The US securities and the Exchange Commission is on the warpath – and crypto in the crosshairs. Over the weekend, The Wall Street Journal reported that the agency intends to sue crypto firm Paxos for issuing BUSD, a stablecoin developed in partnership with the world’s largest crypto exchange, Binance.
The SEC declined to comment, but Paxos, which has offices in New York and Singapore, confirmed today that the agency claims BUSD should have been registered as a security in the US, requiring complex rules to be followed. In a statement, the firm said it “categorically disagrees” that BUSD is a security but has complied with an order from the New York Treasury Department to halt the creation of a new BUSD, effectively strangling the coin.
Paxos did not respond to a request for comment. Binance Chief Strategy Officer Patrick Hillmann declined to comment on how the SEC’s actions would affect the exchange, but said the firm will “look at other projects to ensure users are ahead of the game.” are protected from further undue harm”.
The crypto industry is no stranger to conflicts with regulators, but the Paxos case is different — and it has sparked a degree of panic and confusion. The concern is that a ruling against the issuance or use of BUSD will set a precedent to refer to all Stablecoins, which are destroying a crucial piece of infrastructure in many crypto markets. “If supply suddenly dried up, the crypto economy would collapse,” says economist Frances Coppola, who previously worked for HSBC and other banks.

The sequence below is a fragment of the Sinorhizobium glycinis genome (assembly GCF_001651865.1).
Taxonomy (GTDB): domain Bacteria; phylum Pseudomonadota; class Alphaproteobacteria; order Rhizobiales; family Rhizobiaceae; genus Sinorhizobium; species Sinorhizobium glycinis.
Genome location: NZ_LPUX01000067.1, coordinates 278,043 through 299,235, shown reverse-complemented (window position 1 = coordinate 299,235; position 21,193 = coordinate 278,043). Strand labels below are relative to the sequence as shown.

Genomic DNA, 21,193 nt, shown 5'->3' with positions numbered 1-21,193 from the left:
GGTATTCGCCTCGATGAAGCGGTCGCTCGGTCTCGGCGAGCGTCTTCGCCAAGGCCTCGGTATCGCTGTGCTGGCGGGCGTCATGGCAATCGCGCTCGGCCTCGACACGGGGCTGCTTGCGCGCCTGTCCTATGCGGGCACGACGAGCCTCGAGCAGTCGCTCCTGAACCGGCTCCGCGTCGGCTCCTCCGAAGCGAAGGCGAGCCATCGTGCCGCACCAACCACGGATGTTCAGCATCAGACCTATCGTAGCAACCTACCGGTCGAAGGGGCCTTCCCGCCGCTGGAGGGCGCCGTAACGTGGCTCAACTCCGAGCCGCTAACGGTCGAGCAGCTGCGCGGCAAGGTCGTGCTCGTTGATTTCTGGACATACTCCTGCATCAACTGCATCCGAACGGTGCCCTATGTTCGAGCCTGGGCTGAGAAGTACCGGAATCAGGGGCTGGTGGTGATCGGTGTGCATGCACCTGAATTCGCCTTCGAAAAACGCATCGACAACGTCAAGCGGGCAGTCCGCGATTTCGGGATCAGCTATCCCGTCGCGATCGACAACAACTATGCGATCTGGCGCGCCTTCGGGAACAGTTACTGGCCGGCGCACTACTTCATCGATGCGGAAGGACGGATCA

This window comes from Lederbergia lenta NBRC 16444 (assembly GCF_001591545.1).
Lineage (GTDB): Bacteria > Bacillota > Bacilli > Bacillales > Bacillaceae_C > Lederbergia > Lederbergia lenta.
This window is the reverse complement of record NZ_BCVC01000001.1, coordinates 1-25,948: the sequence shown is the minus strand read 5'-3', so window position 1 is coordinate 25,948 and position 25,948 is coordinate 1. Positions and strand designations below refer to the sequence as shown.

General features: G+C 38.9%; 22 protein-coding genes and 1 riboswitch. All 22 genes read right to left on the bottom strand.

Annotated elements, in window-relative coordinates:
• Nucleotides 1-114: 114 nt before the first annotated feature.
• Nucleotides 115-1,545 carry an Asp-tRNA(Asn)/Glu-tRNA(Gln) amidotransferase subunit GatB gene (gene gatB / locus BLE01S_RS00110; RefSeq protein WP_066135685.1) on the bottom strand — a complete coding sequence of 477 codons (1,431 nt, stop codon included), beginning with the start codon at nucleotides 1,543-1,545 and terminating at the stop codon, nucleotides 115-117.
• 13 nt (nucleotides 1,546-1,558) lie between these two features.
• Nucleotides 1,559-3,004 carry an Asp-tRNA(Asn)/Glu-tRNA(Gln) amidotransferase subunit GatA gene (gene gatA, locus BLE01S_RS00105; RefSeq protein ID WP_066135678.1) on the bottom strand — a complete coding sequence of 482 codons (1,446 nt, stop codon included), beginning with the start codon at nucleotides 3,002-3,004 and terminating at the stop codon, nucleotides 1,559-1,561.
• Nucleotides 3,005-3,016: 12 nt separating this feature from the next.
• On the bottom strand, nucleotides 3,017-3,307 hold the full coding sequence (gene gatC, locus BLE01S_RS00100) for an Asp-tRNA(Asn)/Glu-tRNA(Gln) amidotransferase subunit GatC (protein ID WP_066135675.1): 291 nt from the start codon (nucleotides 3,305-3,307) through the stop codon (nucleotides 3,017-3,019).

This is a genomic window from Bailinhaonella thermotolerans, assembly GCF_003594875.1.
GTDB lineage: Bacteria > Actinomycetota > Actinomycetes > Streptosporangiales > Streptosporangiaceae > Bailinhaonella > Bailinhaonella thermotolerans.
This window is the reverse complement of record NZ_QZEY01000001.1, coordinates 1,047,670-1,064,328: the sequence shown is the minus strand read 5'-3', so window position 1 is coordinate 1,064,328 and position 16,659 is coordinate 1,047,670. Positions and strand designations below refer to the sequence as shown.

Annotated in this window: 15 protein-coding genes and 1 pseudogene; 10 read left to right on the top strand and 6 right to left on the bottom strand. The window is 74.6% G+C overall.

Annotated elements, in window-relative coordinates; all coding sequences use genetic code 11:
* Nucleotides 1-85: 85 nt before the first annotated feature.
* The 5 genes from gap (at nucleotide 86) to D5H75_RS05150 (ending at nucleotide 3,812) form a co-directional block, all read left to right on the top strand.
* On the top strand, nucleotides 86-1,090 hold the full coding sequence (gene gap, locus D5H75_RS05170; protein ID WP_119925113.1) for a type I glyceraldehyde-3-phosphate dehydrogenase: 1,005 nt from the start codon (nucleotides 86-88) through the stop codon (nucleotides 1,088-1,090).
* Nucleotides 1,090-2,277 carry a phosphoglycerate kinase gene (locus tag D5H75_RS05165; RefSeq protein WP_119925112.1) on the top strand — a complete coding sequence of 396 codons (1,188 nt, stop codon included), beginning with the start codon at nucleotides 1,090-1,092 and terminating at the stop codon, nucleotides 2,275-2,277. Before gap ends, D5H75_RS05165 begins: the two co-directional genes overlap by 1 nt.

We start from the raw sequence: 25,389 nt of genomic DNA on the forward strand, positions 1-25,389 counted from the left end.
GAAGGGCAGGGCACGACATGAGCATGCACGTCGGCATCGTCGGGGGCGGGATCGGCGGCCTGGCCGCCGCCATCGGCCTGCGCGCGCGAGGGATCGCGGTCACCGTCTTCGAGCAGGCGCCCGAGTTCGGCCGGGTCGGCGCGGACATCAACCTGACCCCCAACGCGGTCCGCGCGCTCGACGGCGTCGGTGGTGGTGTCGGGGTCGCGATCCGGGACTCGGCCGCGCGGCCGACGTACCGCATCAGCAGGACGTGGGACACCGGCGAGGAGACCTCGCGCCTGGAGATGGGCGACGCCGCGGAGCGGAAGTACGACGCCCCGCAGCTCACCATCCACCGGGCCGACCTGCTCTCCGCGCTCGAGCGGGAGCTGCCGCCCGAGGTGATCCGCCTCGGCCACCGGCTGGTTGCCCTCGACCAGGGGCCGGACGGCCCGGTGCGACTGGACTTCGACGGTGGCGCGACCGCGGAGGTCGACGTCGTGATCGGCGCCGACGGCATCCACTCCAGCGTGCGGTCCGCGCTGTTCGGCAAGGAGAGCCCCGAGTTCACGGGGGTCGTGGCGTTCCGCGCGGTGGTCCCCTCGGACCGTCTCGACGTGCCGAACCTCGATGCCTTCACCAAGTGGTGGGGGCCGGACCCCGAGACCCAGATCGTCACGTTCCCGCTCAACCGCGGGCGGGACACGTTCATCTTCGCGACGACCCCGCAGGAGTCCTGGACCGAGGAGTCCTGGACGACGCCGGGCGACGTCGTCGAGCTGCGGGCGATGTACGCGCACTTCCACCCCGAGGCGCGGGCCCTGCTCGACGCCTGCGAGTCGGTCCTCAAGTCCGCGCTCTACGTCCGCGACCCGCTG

Stablecoins, which are designed to hold onto a specific value, typically $1, are a key pillar of the crypto economy. Most are backed by a combination of cash and bonds, anchoring the tokens in circulation at the desired value.
Unlike cash, which can be difficult to transport, especially across borders, stablecoins are “simple and fast,” says crypto analyst Noelle Acheson, formerly of CoinDesk, helping traders seize opportunities as they arise. They’ve “opened an on-chain economy,” says Ram Ahluwalia, CEO of wealth management firm Lumida, allowing money “to flow into the ecosystem and stay there.”
The SEC defines securities as contracts “representing an investment of money in a common enterprise with a reasonable expectation of profits, raising it from the efforts of others.” Classification brings with it a number of regulatory and disclosure requirements. If stablecoins were generally designated as securities, issuers would have to register them with the SEC, giving the agency the ability to deny coins. Any stablecoins already on the market could be subject to enforcement action.
Confused members of the crypto industry, including Binance CEO Changpeng Zhaoare now wondering how stablecoins can possibly meet the SEC’s criteria and specifically how to say that cryptocoins designed not to fluctuate in value can be sold with a reasonable expectation of profit.
But action against a major stablecoin issuer shouldn’t come as a surprise, Acheson says, as the SEC has repeatedly said it believes some stablecoins qualify as securities. Acheson expects regulators to argue that stablecoins like BUSD, which are backed by their issuers’ holdings of established securities like government and corporate bonds, are securities themselves and need to be regulated accordingly.